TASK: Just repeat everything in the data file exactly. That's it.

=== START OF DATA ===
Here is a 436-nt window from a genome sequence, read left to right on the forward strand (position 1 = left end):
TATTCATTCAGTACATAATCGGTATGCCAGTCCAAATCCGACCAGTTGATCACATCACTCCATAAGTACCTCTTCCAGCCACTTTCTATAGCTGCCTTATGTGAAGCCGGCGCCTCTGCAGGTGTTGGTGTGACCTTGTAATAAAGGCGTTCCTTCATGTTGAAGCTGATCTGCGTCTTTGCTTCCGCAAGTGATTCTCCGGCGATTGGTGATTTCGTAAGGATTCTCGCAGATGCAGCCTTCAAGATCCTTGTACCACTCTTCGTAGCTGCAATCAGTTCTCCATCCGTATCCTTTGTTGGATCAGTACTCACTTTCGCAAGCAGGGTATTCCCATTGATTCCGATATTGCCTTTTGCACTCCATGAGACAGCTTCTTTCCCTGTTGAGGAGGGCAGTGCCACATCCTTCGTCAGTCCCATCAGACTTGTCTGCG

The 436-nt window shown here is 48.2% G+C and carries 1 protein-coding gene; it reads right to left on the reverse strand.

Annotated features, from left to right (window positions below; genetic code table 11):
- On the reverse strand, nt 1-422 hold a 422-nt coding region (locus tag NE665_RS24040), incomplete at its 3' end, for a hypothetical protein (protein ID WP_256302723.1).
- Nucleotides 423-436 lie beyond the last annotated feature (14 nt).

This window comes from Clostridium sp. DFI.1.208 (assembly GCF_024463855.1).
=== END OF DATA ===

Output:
Here is a 436-nt window from a genome sequence, read left to right on the forward strand (position 1 = left end):
TATTCATTCAGTACATAATCGGTATGCCAGTCCAAATCCGACCAGTTGATCACATCACTCCATAAGTACCTCTTCCAGCCACTTTCTATAGCTGCCTTATGTGAAGCCGGCGCCTCTGCAGGTGTTGGTGTGACCTTGTAATAAAGGCGTTCCTTCATGTTGAAGCTGATCTGCGTCTTTGCTTCCGCAAGTGATTCTCCGGCGATTGGTGATTTCGTAAGGATTCTCGCAGATGCAGCCTTCAAGATCCTTGTACCACTCTTCGTAGCTGCAATCAGTTCTCCATCCGTATCCTTTGTTGGATCAGTACTCACTTTCGCAAGCAGGGTATTCCCATTGATTCCGATATTGCCTTTTGCACTCCATGAGACAGCTTCTTTCCCTGTTGAGGAGGGCAGTGCCACATCCTTCGTCAGTCCCATCAGACTTGTCTGCG

The 436-nt window shown here is 48.2% G+C and carries 1 protein-coding gene; it reads right to left on the reverse strand.

Annotated features, from left to right (window positions below; genetic code table 11):
- On the reverse strand, nt 1-422 hold a 422-nt coding region (locus tag NE665_RS24040), incomplete at its 3' end, for a hypothetical protein (protein ID WP_256302723.1).
- Nucleotides 423-436 lie beyond the last annotated feature (14 nt).

This window comes from Clostridium sp. DFI.1.208 (assembly GCF_024463855.1).